variable annuity fluctuates based on the return that is achieved by the investments the investor instructs the insurance company to make. The investor can choose among stock and bond mutual funds and money market funds in which to invest the money.
Variable annuities are considered to have higher risk than fixed annuities and are therefore more suited for investors looking for long-term growth. It’s important to remember, however, that money placed in a variable annuity should not be considered liquid.
Indexed Deferred Annuity
An indexed deferred annuity is a hybrid of a fixed and variable annuity. The rate of return paid by the issuer is tied to a financial market index, most often the Standard & Poor’s 500 Composite Stock Price Index (S&P 500). If the index to which the annuity is tied increases in value, the investor more than likely receives a higher rate of return than he or she would with a fixed annuity. If the index decreases, he or she is generally protected from suffering significant losses as most issuers guarantee the principle of an indexed annuity.
Because indexed annuities are tied to the market, they are best suited for investors with moderate risk tolerance.
CD Deferred Annuity
A CD annuity shares some features with a bank CD (certificate of deposit) and is fixed. A CD annuity’s rate is always guaranteed never to fluctuate after the contract is signed. Unlike a bank CD, however, CD annuities are considered longer-term investments.
One of the primary advantages of a deferred annuity is the guaranteed death benefit that is paid to the beneficiary or beneficiaries should the annuitant die before the principle is returned as monthly payments. For example, if an annuitant purchased a $300,000 deferred annuity and had only received monthly income payments totaling $75,000 at the time of his or her death, the beneficiary would receive $225,000. This guarantees that the beneficiary receives the remaining account value, or the amount the original annuitant paid in minus the amount that has been paid out.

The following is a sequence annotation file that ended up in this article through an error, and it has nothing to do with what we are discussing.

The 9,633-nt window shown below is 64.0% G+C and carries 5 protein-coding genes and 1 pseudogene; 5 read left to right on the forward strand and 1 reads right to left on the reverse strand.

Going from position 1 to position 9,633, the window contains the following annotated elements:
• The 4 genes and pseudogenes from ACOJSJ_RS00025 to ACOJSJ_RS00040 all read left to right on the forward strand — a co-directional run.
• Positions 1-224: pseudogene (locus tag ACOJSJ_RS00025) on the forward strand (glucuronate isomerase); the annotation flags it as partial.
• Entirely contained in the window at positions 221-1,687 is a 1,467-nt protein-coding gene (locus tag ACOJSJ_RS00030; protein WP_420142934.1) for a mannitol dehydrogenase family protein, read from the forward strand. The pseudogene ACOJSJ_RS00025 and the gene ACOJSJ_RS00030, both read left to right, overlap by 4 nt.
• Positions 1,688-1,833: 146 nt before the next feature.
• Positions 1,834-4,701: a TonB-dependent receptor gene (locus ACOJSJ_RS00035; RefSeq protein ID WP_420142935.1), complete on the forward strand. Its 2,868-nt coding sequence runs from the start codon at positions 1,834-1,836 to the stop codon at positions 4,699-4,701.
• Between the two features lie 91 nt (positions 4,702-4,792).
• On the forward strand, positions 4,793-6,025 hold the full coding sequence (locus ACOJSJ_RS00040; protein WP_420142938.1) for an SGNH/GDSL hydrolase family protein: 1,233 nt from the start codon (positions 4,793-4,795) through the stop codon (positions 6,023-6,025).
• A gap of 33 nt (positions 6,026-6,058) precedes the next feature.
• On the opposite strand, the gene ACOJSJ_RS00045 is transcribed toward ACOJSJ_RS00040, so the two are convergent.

What Are the Tax Ramifications of a Deferred Annuity?
Deferred annuities grow tax-deferred. They are not taxed until distributions are taken. When money is withdrawn, only the income portion – not the principle – gets taxed. All annuities are taxed as income, not capital gains.
Who Should Invest In a Deferred Annuity?
A deferred annuity is usually best for the investor who has a long-term accumulation plan in mind. A deferred annuity can also be good for a high net-worth investor or one who has maxed out other tax-free retirement vehicles such as a 401(k) or IRA. They may also appropriate for an investor who wants to guarantee a stream of income for a defined period of time after retirement but not necessarily for the remainder of his or her life.
In addition, small businesses and corporations can benefit from deferred annuities as they can be used to fund pension and retirement plans.
What are the Benefits of a Deferred Annuity?
Investors looking for low-risk and long-term growth may find that over time, a deferred annuity will out-perform several other types of investments. Unlike other investment vehicles, they do not expose an investor to extreme market risk.